Faith & Insight: The day of Pentecost

Micheal Hurlbert

Micheal Hurlbert

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This Sunday is an important day for millions of Christians worldwide. It is the day of Pentecost, also known as the feast of weeks. The title Pentecost is derived from the Greek word for 50th and is celebrated 50 days after the Passover.

While celebrating Pentecost, Christians reflect on the outpouring of the Holy Spirit and the birth of the church. The events of the first Pentecost, after the resurrection, set the stage for Peter to preach the gospel message, establishing the pattern for people's response and showing the church's daily life in the first century.

We can read about these events in the opening chapters of the Book of Acts. There we learn that before his ascension, Jesus told the disciples to wait in Jerusalem until they received the gift the father had promised. The disciples waited together, praying in an upstairs room.

When the day Pentecost arrived, the house was filled with the sound of a violent wind and tongues of fire rested on each of them. Jesus fulfilled his promise and generously poured the gift of the Holy Spirit on the disciples.

The outpouring of the spirit is a sign pointing to the age we now live. This is shown by what happens next. Filled with the spirit, the disciples began speaking in various languages. The people visiting Jerusalem were shocked to hear them in their native tongues. Those speaking declared God's wonders to the diverse group of Jews and God-fearing Gentiles. No longer was God's message centered on one people group but accessible to all.

The crowd was confused. Some believed the men may have been drunk, but Peter stood, united with the other disciples, and told them that the signs they witnessed fulfilled the Israelite hope. He quotes Joel saying, "In the last days, God says, I will pour out my spirit on all people."

The outpouring of the spirit ushered in the age of the church we now live in. It is a time when God's spirit is given to everyone regardless of race, gender, or social class.

The quote from Joel goes on to say that "everyone who calls on the name of the Lord will be saved." With the birth of the church, God's spirit signaled a new age in which everyone has access to salvation through the name of the Lord. After hearing Peter's words, the people may have been left with two questions. What is the name of the Lord, and how do they call it?

Peter answers the first question. Surrounded by the disciples, he preaches about Jesus and tells how he was sent by God and performed signs and wonders which testified to his divine identity. Next, Peter spoke of his rejection and crucifixion. Then he talked about his resurrection and exaltation to the right hand of God, where he rules today.

To make this point clear, Peter gives us a founding principle regarding the identity of Jesus. He says, "Therefore, let all Israel be assured of this: God has made this Jesus, whom you crucified, both Lord and Messiah." By calling Jesus Lord, Peter is circling back to the prophecy of Joel and providing the name on which all people must call on. By placing the title Messiah on him, Peter shows that Jesus is Israel’s long-awaited deliverer.

After Peter answered the first question, the people still had one more. They may have wondered how to call on the name of the Lord or what they must do to be saved. The text tells us they were cut to the heart when they heard they had crucified the Messiah.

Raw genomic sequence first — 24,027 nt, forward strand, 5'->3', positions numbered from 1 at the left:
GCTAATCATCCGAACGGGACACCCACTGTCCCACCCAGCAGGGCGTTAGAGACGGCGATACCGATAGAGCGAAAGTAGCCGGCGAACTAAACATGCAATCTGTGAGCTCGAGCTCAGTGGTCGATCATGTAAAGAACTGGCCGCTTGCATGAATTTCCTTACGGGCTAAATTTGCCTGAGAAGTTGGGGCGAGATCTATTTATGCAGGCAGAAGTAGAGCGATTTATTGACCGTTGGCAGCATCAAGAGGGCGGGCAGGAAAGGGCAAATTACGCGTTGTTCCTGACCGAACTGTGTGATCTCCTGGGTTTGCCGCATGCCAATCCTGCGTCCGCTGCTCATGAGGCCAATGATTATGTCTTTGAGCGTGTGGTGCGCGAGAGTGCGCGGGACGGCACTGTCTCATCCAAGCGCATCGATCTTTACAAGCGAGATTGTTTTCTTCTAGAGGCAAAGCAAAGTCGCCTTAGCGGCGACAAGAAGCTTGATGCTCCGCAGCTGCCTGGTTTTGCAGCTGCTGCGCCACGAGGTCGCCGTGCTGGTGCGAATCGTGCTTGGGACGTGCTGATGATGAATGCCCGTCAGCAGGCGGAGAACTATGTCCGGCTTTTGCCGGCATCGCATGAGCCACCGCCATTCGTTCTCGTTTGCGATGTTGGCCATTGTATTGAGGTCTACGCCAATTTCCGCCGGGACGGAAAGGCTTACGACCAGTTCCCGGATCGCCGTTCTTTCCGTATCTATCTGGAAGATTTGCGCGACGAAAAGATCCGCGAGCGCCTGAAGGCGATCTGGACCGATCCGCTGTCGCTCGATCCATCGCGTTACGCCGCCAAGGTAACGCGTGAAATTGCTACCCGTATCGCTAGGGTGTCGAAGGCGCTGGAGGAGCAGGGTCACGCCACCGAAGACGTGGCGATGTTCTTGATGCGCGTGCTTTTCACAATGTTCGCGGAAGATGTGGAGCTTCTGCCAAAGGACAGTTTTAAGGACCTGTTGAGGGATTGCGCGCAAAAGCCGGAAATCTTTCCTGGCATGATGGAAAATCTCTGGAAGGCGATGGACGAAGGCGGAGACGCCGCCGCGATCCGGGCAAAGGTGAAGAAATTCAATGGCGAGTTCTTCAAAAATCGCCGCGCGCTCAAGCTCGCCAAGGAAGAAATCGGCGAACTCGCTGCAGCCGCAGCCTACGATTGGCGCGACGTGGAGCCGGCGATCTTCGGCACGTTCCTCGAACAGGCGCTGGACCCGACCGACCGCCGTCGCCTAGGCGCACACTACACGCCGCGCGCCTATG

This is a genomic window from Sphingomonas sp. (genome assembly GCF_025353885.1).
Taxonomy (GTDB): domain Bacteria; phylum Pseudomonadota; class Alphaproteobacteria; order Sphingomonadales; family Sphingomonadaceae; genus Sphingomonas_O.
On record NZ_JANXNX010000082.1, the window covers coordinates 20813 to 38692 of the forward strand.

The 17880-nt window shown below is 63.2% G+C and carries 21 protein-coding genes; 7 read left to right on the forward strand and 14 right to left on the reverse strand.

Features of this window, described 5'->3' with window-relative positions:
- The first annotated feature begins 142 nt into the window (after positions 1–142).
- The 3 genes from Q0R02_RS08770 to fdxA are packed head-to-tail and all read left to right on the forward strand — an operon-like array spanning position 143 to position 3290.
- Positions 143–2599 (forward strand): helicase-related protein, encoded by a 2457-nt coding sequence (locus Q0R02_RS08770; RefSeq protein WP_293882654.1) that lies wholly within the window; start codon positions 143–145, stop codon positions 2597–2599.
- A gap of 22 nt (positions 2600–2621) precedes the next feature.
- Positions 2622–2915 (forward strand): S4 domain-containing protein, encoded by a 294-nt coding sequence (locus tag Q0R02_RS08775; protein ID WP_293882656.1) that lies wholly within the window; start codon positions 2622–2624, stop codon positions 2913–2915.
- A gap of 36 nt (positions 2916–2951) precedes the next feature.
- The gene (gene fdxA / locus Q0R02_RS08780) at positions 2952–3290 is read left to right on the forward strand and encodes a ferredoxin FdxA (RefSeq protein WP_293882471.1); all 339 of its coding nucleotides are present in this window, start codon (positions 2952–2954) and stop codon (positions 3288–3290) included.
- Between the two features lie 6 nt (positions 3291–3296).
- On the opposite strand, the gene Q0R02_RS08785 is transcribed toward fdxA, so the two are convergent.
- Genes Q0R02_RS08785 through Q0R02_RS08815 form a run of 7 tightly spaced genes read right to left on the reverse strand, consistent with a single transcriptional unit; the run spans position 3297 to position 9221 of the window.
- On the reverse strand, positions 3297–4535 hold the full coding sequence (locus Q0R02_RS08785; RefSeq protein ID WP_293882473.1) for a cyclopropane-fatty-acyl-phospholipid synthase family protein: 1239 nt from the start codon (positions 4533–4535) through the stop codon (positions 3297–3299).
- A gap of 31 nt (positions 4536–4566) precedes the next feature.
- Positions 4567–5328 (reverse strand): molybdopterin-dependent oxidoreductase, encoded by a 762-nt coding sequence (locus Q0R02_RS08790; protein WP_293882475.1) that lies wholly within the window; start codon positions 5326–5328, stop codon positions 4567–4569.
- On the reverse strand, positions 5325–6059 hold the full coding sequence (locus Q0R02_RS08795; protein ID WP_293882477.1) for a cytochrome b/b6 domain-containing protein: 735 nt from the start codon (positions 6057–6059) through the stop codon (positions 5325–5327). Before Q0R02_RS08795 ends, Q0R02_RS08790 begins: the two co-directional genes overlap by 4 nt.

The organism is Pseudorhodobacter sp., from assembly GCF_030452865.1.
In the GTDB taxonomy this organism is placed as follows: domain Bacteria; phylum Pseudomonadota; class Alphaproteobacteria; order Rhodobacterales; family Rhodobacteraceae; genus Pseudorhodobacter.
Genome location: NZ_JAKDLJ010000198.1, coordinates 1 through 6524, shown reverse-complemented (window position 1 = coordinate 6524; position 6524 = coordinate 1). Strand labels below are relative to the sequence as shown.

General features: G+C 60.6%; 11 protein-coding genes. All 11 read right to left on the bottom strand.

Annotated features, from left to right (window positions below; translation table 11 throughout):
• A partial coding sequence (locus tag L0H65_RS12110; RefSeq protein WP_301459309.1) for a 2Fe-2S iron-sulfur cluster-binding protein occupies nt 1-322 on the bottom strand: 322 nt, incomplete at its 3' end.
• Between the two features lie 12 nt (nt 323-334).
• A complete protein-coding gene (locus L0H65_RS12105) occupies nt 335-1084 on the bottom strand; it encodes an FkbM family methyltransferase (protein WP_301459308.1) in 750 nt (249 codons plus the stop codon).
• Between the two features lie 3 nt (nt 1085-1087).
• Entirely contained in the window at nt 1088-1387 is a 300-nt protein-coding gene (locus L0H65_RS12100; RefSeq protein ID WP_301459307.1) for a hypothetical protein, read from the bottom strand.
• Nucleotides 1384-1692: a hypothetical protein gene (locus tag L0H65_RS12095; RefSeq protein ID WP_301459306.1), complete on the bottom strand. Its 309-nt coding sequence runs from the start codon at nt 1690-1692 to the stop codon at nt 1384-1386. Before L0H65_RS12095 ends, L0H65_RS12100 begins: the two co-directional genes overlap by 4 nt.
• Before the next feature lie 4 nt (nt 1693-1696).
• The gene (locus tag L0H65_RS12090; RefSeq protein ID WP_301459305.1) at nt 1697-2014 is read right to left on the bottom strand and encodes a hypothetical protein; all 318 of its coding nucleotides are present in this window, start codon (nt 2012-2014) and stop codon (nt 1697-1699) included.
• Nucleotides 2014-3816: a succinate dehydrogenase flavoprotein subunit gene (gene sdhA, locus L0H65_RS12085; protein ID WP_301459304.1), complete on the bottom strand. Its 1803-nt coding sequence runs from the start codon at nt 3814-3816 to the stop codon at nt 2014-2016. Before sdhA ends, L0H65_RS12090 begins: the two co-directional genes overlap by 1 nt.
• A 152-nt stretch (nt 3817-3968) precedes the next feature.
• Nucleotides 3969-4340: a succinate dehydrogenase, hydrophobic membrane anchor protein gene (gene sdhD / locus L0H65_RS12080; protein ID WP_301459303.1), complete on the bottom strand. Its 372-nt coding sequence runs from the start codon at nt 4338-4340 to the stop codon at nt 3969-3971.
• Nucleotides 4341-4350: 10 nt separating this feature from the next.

From the time of the very first sin, the people of Israel had looked forward to God's deliverer—a snake crusher from the root of David who would save them and restore Israel. Now that he had come, they had crucified him.

The news caused the crowd to ask the one question every person should. "What shall we do?" Those who asked the question must have accepted Peter's message as true and wondered how to respond. Peter tells them, "Repent and be baptized, every one of you, in the name of Jesus Christ for the forgiveness of sins, and you will receive the gift of the Holy Spirit." The two imperatives are followed by two promises. They will receive forgiveness and the Holy Spirit. This is a promise to every generation, including our own.

Over 3,000 people responded to Peter's message and were baptized on that Pentecost. They took the first step in their new lives as Christians. Next, we learn how they continued to walk as disciples of Christ.

The new believers lived a transformed life characterized by devotion. They committed themselves to learning, sharing, communion, and prayer. They met daily in the temple courts, where they could share their faith with others, and in their homes, where they could encourage one another. They lived a lifestyle of worship, and God caused the church to grow.

Today Christians celebrate Pentecost because of the blessing of God's spirit and what it means for the age we live. As we consider the day, we should contemplate our faith journey as we celebrate. First, we ask ourselves if we live a life empowered by the Holy Spirit. Next, consider whether the message we preach is as inclusive as the one Peter preached that day.

Third, we might reflect on the person of Jesus and his role as Lord and Messiah and the implications this has on us as his disciples. Finally, it is important to think about our obedience and devotion to his church.

Much of what Christians believe and practice began on Pentecost. I praise God for his many blessings and am compelled to return and do what they did at first. The day reminds me that God is working powerfully in the life of the church and drives me to be a tool he uses for his glory. I pray it challenges every Christian to do the same.

Michael Hurlbert is associate pastor at First Christian Church in Carson City. 


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